Despite crackdowns, reports of growing public opposition to military takeover
Military leaders in Thailand assumed all political power in the country on Saturday after dissolving the country’s Senate, the last democratic institution left standing after the military seized power two days ago.
According to reports, former Prime Minister Yingluck Shinawatra is being held in a “safe place” after being summoned on Friday along with nearly 200 others, including prominent politicians, outspoken academics and journalists, said to be “political associates” with the ruling party.
The Bangkok Post reports:
Those who refused to attend were threatened with jail and/or fines, but some were refusing to comply. Among them was Pheu Thai Party leader Charupong Ruangsuwan, who was believed to be hiding somewhere in the Northeast, and prominent Japan-based Thai academic Pavin Chachavalpongpun.
The military is currently detaining more than 100 of the 155 people it summoned earlier, mainly politicians. It says they are being treated well and will be released in a few days when the situation calms down. The detentions have drawn condemnation from international human rights groups as well as the UN.
Further, the Bangkok Post notes that “curbs on the media appear to be tightening,” with international news channels including CNN, BBC, CNBC and Bloomberg remaining off air.
Gen. Prayuth Chan-ocha announced this week that the takeover was “necessary” for maintaining peace and order in a country that has been racked with protests and volatile political disputes for the past six months.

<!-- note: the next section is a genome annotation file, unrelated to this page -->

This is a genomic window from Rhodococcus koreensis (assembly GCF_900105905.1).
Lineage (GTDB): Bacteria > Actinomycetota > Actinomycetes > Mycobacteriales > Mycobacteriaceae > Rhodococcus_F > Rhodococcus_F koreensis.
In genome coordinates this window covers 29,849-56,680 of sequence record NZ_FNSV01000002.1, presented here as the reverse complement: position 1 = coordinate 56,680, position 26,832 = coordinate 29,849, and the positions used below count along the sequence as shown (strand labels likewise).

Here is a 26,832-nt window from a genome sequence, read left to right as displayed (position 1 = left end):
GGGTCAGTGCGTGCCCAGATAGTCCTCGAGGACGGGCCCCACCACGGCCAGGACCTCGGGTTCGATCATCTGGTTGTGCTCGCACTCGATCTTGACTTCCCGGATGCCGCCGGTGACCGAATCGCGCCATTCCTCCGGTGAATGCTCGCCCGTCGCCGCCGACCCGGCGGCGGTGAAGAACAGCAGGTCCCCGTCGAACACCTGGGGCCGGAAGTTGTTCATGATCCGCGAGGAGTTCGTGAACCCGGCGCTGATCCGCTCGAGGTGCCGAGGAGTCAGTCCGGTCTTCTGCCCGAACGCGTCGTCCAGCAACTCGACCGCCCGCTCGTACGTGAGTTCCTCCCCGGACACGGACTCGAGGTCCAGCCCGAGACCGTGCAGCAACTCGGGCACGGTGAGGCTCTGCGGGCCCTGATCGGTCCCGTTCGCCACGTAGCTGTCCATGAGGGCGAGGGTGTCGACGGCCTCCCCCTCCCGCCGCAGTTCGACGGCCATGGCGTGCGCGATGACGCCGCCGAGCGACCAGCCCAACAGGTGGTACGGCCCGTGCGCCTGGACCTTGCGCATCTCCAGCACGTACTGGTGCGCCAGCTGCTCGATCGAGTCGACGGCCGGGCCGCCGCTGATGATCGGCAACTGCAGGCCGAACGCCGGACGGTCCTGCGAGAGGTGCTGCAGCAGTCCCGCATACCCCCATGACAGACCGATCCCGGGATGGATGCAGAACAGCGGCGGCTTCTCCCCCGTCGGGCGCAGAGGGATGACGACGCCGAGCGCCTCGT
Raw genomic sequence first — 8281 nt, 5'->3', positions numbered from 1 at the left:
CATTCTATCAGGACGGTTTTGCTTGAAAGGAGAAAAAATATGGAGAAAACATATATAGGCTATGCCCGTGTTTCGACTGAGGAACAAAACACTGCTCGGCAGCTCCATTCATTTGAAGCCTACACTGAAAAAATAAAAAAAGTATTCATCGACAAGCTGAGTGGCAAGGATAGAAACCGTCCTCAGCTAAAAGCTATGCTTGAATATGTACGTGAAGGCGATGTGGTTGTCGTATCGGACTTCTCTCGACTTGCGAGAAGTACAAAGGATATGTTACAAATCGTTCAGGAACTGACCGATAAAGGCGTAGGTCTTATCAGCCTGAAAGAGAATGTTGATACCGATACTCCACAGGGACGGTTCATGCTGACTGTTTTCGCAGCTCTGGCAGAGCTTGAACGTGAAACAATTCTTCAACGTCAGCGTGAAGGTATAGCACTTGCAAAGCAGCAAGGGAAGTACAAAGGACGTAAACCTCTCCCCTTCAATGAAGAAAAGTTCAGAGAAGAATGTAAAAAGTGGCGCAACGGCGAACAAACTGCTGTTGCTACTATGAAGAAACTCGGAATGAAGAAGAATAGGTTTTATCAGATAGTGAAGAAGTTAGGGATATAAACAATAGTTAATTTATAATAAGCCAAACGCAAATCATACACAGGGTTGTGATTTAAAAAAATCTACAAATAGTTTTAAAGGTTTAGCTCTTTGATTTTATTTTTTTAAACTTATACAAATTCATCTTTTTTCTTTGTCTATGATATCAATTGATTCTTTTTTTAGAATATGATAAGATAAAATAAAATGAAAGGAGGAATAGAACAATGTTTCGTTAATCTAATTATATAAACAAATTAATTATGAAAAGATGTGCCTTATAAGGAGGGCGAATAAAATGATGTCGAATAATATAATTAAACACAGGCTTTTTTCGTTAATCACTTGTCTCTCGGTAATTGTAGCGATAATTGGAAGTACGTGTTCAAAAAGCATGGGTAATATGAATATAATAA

However, according to Reuters, public opposition to the military takeover has been growing with small protests popping up throughout the country on Saturday.
The military has banned gatherings of more than five people, censored the media and imposed a 10 p.m to 5 a.m. curfew, but that has not stopped some from showing their disapproval.
About 200 people gathered outside a mall complex in north Bangkok early on Saturday, holding up handwritten slogans such as “Anti the Coup” and “Get out Dictators”.
Police tried to move them on, a Reuters reporter said. The crowd, with young men on motorcycles leading the way, then moved south to the Victory Monument but police lined up across the road to try to block them. There was some pushing and plastic water bottles were thrown.
About 100 people also gathered in a nearby shopping area and
some on pedestrian overpasses. Soldiers dispersed the crowd, detaining several people, a Reuters photographer said.
About 200 people gathered for a second day in Chiang Mai, Thaksin’s hometown, and there were some scuffles. Soldiers detained five people, a Reuters reporter said.